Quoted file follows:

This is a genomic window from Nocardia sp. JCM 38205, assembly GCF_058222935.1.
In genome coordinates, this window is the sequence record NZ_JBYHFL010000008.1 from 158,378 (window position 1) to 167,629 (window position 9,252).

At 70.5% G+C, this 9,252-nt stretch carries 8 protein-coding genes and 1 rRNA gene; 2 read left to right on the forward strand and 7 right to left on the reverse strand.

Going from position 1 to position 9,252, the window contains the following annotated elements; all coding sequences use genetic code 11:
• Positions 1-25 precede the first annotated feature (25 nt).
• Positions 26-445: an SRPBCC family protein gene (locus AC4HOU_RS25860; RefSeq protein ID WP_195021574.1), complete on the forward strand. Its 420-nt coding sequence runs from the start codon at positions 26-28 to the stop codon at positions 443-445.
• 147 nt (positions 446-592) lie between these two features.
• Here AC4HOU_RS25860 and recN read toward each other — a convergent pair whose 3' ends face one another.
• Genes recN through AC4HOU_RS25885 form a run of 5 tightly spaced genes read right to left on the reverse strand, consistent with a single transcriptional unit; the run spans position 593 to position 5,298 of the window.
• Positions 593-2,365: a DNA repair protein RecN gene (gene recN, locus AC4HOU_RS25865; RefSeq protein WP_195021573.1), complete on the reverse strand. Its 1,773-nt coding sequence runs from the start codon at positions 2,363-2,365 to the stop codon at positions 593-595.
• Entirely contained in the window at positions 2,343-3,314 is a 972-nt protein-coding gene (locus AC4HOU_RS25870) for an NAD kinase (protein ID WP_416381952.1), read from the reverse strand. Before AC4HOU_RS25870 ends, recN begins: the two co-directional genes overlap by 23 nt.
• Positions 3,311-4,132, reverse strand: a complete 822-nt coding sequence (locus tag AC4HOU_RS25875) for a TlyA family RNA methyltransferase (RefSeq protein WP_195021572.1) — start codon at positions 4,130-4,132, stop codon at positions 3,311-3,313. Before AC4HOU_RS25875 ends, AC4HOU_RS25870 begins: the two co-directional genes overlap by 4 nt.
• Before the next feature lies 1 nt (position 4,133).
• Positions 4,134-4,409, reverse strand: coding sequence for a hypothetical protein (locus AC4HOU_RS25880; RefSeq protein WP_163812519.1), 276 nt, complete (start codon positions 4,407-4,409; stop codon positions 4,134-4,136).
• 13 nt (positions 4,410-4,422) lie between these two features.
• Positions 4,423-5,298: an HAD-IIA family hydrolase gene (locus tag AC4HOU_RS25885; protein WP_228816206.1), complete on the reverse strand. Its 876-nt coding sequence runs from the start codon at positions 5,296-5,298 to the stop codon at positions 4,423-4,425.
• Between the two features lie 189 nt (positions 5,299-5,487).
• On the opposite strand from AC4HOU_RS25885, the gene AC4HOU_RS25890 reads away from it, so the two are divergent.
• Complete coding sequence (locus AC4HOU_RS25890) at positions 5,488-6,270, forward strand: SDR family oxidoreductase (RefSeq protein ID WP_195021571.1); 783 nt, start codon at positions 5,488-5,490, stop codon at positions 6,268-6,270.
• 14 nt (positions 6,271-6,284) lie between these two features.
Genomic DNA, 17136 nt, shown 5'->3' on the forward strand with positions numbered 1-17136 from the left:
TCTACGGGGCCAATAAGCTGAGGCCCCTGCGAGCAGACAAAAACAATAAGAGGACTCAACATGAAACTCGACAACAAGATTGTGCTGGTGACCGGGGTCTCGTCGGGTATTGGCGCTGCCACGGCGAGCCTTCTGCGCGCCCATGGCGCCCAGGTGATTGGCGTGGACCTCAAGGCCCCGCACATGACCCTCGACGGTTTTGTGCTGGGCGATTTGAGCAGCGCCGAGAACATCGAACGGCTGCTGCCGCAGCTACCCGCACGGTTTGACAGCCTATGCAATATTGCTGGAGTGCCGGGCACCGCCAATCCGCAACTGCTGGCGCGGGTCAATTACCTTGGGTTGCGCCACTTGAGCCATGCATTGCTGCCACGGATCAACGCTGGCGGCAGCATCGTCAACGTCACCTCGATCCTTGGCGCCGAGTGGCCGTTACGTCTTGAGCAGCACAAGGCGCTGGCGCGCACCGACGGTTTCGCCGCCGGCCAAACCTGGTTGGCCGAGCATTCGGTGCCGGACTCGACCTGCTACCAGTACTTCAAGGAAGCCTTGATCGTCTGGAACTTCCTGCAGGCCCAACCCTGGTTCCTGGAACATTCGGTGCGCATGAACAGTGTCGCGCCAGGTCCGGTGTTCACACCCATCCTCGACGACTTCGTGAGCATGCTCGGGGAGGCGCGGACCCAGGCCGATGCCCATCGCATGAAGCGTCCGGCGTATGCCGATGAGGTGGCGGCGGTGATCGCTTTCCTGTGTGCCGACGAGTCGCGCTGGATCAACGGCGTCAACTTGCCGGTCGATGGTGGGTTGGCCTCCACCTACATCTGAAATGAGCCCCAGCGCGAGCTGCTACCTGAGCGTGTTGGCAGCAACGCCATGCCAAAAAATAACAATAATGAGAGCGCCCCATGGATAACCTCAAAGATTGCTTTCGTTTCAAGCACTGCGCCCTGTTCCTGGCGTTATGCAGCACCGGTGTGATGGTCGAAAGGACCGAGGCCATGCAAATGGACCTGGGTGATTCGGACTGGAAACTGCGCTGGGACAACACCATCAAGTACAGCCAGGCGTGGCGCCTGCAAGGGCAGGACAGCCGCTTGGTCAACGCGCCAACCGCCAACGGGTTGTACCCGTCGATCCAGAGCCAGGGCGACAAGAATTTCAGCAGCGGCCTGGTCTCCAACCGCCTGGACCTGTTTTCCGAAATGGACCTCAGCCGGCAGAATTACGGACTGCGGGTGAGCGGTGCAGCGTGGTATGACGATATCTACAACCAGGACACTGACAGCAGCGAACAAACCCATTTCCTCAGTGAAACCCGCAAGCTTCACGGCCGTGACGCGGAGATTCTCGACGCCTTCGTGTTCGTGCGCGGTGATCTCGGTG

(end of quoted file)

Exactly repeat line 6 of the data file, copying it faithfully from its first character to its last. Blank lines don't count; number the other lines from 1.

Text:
• Positions 26-445: an SRPBCC family protein gene (locus AC4HOU_RS25860; RefSeq protein ID WP_195021574.1), complete on the forward strand. Its 420-nt coding sequence runs from the start codon at positions 26-28 to the stop codon at positions 443-445.